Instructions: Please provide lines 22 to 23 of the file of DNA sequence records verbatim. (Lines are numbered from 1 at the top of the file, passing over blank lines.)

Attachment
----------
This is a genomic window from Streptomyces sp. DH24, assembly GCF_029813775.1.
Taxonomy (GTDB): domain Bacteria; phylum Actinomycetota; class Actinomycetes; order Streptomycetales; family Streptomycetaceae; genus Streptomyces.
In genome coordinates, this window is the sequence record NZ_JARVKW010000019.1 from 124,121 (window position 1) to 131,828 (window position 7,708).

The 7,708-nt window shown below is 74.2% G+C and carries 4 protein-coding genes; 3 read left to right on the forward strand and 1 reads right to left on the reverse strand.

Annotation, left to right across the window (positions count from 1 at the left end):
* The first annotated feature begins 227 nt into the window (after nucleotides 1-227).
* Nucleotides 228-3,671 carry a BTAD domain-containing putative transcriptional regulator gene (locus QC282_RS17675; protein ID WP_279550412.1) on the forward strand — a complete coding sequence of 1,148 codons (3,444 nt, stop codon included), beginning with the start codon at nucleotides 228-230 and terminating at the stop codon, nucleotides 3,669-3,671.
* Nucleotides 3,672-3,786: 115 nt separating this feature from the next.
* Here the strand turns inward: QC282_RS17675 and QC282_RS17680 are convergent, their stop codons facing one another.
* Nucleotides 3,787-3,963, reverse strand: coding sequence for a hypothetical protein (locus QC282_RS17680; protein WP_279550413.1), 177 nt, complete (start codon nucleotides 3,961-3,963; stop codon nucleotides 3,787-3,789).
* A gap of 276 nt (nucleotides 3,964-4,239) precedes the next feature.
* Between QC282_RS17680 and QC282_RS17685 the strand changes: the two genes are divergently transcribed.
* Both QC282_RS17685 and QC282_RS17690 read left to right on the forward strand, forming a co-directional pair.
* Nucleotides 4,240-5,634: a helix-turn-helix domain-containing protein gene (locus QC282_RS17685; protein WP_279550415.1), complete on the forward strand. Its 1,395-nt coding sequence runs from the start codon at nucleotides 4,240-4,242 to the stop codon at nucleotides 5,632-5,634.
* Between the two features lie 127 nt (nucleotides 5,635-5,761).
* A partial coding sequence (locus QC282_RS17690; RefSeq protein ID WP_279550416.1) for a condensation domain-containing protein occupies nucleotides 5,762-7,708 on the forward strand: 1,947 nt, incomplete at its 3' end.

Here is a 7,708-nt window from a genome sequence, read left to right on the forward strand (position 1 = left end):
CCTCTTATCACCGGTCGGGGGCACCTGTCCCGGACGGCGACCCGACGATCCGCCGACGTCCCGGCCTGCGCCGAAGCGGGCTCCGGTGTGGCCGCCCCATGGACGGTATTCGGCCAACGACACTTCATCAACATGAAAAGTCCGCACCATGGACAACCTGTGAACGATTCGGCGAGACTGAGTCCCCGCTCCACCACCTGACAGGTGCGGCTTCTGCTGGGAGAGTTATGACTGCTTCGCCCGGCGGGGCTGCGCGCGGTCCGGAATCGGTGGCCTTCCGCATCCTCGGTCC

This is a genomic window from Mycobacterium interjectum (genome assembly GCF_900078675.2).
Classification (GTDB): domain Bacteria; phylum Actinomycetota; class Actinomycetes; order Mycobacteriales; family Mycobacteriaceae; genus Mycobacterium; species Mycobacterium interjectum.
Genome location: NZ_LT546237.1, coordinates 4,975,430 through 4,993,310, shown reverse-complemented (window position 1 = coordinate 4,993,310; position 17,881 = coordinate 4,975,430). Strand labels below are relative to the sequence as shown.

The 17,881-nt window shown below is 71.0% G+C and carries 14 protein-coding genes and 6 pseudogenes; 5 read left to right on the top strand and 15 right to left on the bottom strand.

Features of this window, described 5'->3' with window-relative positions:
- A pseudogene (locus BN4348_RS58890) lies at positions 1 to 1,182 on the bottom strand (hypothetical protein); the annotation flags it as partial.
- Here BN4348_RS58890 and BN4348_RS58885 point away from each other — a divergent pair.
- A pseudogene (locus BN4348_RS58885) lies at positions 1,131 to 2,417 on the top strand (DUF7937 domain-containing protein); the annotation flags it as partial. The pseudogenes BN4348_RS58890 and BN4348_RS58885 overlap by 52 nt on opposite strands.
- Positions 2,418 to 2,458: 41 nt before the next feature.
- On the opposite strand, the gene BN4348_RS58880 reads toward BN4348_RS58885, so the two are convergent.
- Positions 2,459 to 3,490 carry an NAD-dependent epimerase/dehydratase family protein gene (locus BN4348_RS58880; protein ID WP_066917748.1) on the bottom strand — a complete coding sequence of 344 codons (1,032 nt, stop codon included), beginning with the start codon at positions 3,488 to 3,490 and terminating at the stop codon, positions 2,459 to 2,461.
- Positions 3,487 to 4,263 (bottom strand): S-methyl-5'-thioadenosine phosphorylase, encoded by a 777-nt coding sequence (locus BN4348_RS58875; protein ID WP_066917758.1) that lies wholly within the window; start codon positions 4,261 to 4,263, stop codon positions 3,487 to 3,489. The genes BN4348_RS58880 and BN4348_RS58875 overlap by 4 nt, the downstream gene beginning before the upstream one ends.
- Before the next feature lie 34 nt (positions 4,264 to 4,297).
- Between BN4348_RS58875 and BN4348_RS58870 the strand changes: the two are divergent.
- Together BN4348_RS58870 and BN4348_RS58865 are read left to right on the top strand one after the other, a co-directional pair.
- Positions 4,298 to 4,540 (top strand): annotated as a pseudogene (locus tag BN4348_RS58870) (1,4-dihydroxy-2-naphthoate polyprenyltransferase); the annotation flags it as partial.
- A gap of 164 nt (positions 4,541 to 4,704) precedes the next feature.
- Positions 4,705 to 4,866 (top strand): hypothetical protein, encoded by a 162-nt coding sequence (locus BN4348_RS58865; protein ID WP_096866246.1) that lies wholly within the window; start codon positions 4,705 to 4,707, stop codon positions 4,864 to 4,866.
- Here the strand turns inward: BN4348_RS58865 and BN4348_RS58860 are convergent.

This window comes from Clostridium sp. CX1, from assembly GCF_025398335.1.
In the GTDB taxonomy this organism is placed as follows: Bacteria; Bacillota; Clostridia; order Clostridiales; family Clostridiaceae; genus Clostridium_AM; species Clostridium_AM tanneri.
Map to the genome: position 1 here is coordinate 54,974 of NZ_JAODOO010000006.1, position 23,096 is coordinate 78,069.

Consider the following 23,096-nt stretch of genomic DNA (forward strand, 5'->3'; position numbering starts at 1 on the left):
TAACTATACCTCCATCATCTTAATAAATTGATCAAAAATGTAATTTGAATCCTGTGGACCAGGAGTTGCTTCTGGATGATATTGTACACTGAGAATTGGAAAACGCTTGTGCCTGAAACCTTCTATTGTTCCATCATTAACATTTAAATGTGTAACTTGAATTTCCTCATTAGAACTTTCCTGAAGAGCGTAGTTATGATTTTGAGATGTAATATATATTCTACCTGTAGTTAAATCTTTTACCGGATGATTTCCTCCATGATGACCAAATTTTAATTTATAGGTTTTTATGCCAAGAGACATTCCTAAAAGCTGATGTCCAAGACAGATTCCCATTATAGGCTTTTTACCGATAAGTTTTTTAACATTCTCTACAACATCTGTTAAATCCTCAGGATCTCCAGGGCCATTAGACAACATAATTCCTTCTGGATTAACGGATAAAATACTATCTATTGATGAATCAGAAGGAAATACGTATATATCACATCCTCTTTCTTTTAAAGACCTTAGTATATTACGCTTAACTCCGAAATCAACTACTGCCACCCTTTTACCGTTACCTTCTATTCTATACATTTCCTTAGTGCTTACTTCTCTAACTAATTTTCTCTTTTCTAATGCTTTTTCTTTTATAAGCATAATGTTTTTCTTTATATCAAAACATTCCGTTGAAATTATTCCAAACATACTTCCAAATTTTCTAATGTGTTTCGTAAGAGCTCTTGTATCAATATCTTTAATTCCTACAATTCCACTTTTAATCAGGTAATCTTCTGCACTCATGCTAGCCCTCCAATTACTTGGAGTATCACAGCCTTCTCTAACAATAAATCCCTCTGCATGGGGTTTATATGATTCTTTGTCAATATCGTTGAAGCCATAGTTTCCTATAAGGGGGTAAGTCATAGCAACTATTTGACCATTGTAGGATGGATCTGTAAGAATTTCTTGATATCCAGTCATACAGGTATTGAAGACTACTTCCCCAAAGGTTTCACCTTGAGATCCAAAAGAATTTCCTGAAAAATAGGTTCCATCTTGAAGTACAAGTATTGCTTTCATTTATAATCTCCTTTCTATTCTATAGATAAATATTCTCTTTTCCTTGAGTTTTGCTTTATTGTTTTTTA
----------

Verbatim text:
The 17,881-nt window shown below is 71.0% G+C and carries 14 protein-coding genes and 6 pseudogenes; 5 read left to right on the top strand and 15 right to left on the bottom strand.

Features of this window, described 5'->3' with window-relative positions: